Ontario’s new colour-coded system for reopenings has been criticized by epidemiologists for loosening restrictions in hotspots even as cases rise. Premier Doug Ford says he is trying to balance the needs of small businesses with public health.

Earlier Tuesday, Prime Minister Justin Trudeau urged premiers and mayors across the country not to loosen COVID-19 restrictions for the sake of the economy and suggested localized shutdowns are needed in areas seeing a surge in cases.

“I would hope that no leader in our country is easing public-health vigilance because they feel pressure not to shut down businesses or slow down our economy,” Mr. Trudeau said at a news conference in Ottawa.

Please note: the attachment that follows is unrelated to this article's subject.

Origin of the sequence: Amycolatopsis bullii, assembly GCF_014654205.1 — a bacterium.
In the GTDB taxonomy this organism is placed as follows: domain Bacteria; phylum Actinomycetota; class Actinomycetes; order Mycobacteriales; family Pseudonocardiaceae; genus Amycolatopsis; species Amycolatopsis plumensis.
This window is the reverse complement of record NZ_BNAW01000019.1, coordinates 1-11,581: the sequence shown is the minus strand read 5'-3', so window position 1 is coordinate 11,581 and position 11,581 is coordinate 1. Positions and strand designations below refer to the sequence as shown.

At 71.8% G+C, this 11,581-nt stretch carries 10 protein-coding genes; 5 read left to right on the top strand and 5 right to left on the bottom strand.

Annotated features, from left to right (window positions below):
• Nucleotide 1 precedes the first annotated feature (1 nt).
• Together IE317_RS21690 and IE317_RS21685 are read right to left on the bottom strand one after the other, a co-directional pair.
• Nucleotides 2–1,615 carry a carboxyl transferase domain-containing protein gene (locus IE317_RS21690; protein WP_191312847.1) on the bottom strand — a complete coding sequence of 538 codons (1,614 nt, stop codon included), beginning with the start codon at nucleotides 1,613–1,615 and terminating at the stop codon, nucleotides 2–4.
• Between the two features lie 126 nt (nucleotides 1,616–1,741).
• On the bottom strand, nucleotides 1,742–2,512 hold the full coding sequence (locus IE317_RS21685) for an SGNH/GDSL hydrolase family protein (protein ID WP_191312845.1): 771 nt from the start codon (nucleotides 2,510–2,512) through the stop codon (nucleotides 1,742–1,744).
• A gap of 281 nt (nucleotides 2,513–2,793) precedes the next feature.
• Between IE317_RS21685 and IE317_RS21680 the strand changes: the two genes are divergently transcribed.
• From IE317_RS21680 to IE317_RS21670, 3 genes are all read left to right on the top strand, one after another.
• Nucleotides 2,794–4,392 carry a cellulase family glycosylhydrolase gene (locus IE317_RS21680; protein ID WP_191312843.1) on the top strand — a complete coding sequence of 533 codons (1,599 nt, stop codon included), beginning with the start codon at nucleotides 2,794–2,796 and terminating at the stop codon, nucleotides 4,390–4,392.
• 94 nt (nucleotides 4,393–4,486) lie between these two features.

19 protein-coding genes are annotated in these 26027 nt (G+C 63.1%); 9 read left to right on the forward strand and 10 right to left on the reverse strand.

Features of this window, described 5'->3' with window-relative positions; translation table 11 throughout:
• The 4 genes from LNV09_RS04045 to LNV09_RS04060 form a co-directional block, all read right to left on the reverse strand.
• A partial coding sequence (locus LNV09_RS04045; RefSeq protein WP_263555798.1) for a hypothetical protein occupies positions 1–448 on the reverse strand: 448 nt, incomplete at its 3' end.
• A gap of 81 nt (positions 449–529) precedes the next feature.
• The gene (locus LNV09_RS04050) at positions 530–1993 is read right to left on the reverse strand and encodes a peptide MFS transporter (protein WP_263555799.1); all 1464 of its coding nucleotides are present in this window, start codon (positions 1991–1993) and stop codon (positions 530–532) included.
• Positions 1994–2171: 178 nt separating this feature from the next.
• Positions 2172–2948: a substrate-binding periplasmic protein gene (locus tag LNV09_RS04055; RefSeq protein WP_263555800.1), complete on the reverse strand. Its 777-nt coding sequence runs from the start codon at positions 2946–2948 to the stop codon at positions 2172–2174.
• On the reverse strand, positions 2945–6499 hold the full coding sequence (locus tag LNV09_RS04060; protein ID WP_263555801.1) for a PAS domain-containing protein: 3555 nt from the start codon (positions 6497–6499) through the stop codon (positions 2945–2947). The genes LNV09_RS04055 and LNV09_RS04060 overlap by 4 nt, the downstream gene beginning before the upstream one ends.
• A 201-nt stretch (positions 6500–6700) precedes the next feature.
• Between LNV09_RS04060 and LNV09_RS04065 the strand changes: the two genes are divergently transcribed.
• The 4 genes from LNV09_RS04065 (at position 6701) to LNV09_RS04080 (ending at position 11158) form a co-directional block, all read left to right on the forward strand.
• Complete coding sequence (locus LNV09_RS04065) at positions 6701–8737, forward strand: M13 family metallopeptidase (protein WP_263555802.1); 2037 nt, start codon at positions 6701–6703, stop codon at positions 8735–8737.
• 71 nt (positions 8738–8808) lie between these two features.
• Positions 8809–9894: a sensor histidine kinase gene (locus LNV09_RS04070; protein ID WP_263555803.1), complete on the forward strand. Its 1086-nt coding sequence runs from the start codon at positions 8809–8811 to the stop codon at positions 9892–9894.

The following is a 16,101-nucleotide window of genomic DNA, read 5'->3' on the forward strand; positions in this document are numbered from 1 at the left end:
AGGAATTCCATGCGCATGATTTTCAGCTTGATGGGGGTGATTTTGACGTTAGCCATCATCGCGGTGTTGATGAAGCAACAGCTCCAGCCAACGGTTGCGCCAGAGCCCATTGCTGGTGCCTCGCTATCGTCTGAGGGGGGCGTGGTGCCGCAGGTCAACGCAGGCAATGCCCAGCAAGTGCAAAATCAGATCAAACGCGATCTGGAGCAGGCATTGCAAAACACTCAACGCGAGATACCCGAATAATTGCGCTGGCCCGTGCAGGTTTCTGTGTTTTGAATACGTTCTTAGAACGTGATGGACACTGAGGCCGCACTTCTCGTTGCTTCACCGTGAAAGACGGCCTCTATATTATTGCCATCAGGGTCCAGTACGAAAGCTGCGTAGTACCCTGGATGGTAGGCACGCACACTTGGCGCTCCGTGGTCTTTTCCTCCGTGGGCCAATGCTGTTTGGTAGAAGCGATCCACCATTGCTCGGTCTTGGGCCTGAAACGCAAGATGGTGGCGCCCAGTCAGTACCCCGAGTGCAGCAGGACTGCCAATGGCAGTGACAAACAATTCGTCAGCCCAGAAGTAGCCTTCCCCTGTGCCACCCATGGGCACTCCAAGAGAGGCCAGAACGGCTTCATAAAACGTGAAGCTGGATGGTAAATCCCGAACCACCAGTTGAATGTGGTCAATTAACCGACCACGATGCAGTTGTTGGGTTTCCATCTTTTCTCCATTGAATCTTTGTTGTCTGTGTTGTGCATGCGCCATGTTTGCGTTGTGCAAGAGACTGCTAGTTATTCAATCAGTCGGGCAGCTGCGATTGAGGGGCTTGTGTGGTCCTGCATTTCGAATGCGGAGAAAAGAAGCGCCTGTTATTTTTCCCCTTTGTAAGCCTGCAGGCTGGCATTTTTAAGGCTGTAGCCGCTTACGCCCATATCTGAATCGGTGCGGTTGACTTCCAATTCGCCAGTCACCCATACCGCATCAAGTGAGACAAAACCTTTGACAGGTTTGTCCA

He added that his government had provided financial support to make it easier to shut down when needed. However, its rent-subsidy program for businesses is not yet place. Mr. Trudeau also said he did not see a need to step in “right now” with federal emergency powers if provinces do not act.

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Mr. Ford, who appeared alongside Mr. Tory at a press conference earlier on Tuesday, called on Mr. Trudeau to offer more financial support for pandemic-affected businesses. He also said he would not rule out stricter lockdown measures.

“I can’t rule out anything,” Mr. Ford said. “I think we’ve shown before in the beginning of this pandemic, if it needs to be done, we do it.”

Debate has raged over just how effective the 28-day ban on indoor dining, imposed in Toronto, Ottawa, Peel and York Regions in Ontario, has been in curbing the disease.

Toronto’s Dr. de Villa laid out data on Tuesday suggesting the ban had dramatically slowed the transmission among young people living in the city’s condo and bar-and-restaurant dense downtown.